Oxycodone/aspirin (By mouth)
Aspirin (AS-pir-in), Oxycodone Hydrochloride (ox-i-KOE-done hye-droe-KLOR-ide)
Treats moderate to severe pain. This medicine contains a narcotic pain reliever and an NSAID.
There may be other brand names for this medicine.
When This Medicine Should Not Be Used:
This medicine is not right for everyone. Do not use it if you had an allergic reaction (including asthma) to oxycodone or aspirin, or if you have stomach or bowel blockage (including paralytic ileus) or hemophilia.
How to Use This Medicine:
- Your doctor will tell you how much medicine to use. Do not use more than directed.
- An overdose can be dangerous. Follow directions carefully so you do not get too much medicine at one time.
- Drink plenty of liquids to help avoid constipation.
- This medicine should come with a Medication Guide. Ask your pharmacist for a copy if you do not have one.
- Missed dose: Take a dose as soon as you remember. If it is almost time for your next dose, wait until then and take a regular dose. Do not take extra medicine to make up for a missed dose.
- Store the medicine in a closed container at room temperature, away from heat, moisture, and direct light. Store the medicine in a safe and secure place. Drop off any unused narcotic medicine at a drug take-back location right away. If you do not have a drug take-back location near you, flush any unused narcotic medicine down the toilet. Check your local drug store and clinics for take-back locations. You can also check the DEA web site for locations. Here is the link to the FDA safe disposal of medicines website: www.fda.gov/drugs/resourcesforyou/consumers/buyingusingmedicinesafely/ensuringsafeuseofmedicine/safedisposalofmedicines/ucm186187.htm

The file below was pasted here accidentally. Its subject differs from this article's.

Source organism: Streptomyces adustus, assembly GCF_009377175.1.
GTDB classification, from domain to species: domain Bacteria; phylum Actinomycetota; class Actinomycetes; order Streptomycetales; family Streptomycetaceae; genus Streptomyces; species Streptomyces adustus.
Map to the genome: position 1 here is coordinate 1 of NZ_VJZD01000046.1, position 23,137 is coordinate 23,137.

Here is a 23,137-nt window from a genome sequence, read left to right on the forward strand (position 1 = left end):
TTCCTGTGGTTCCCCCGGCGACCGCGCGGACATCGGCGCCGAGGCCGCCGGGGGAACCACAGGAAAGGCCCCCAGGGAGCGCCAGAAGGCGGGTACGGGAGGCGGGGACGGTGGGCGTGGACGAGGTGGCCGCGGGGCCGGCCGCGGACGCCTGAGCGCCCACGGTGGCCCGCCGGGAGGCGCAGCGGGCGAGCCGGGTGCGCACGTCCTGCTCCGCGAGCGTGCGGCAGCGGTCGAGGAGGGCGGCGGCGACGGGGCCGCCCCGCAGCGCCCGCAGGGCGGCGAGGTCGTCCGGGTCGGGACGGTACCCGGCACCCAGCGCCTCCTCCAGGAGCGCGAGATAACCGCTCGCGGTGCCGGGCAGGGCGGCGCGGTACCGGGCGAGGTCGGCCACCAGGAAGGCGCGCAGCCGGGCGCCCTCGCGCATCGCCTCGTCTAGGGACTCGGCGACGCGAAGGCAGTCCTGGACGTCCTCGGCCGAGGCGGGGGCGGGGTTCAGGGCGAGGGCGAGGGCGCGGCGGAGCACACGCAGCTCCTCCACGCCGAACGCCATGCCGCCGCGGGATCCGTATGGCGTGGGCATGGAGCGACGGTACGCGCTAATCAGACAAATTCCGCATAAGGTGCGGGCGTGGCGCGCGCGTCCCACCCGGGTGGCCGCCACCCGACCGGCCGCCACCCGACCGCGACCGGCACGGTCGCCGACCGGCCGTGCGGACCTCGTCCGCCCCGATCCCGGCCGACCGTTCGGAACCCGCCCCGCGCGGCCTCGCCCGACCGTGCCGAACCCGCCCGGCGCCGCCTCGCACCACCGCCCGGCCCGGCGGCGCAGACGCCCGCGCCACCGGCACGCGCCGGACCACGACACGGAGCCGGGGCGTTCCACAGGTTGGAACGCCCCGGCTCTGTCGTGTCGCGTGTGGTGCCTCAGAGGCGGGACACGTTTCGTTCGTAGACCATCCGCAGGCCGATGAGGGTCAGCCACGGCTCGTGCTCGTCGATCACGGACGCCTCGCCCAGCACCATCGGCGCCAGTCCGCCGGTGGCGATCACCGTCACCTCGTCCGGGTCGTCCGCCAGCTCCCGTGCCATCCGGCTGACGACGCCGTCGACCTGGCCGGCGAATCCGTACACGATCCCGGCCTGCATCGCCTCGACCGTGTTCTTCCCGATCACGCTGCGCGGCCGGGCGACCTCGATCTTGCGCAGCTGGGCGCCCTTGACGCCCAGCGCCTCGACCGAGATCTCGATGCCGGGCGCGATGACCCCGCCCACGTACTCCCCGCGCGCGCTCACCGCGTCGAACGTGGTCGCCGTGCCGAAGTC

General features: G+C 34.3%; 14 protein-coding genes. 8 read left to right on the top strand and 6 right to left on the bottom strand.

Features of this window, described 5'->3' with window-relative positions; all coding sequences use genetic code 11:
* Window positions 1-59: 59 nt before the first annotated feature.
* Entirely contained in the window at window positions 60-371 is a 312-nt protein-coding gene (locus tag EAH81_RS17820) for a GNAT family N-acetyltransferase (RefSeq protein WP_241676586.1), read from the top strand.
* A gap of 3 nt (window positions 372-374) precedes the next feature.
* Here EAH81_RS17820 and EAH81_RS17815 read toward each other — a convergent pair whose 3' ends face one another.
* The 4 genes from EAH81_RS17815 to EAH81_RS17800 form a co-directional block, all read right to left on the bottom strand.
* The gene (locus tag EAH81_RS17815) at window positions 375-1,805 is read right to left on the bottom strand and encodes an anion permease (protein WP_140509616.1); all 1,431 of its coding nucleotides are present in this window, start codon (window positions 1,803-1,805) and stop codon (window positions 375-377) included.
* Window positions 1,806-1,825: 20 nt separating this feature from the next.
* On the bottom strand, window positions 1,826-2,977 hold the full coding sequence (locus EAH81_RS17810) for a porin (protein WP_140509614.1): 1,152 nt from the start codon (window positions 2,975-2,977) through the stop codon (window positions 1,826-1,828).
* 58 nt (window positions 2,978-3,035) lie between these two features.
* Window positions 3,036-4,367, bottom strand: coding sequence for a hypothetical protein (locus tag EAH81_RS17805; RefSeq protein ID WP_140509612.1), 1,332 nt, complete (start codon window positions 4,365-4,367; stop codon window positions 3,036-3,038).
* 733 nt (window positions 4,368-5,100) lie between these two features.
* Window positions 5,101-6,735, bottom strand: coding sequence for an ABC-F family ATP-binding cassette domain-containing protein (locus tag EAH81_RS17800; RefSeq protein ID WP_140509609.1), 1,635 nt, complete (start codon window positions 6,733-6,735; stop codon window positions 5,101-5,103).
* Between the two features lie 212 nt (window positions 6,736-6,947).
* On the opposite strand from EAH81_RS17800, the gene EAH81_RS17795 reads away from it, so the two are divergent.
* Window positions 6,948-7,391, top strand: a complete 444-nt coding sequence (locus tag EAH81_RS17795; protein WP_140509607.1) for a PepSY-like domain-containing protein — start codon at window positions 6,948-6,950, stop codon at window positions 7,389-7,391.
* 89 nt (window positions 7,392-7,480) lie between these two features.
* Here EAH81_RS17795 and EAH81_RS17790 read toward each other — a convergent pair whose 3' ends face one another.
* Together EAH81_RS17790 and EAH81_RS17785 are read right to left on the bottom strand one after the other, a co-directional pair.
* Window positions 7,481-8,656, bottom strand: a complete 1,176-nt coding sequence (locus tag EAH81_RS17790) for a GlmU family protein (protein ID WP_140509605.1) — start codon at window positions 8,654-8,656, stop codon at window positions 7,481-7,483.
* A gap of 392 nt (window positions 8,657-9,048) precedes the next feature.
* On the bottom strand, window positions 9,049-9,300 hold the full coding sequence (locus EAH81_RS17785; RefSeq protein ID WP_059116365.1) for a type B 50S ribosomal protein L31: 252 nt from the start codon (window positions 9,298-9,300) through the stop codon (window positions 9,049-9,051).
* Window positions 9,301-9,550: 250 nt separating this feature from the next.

Drugs and Foods to Avoid:
Ask your doctor or pharmacist before using any other medicine, including over-the-counter medicines, vitamins, and herbal products.
- Some medicines can affect how this medicine works. Tell your doctor if you are also using any of the following:
- Acetazolamide, carbamazepine, cyclobenzaprine, erythromycin, ketoconazole, metaxalone, methotrexate, mirtazapine, phenytoin, probenecid, rifampin, ritonavir, sulfinpyrazone, tramadol, trazodone, or valproic acid
- Blood pressure medicine
- Blood thinner (including heparin or warfarin)
- Diuretic (water pill)
- Insulin or other diabetes medicine
- Medicine for depression, anxiety, or mental health problems
- NSAID pain or arthritis medicine (including celecoxib, diclofenac, ibuprofen, ketorolac, naproxen)
- Phenothiazine medicine
- Triptan medicine for migraine headaches
- Tell your doctor if you use anything else that makes you sleepy. Some examples are allergy medicine, narcotic pain medicine, and alcohol. Tell your doctor if you are using buprenorphine, butorphanol, nalbuphine, naltrexone, pentazocine, or a muscle relaxer.
- Do not drink alcohol while you are using this medicine. Do not take any medicine that contains alcohol.
Warnings While Using This Medicine: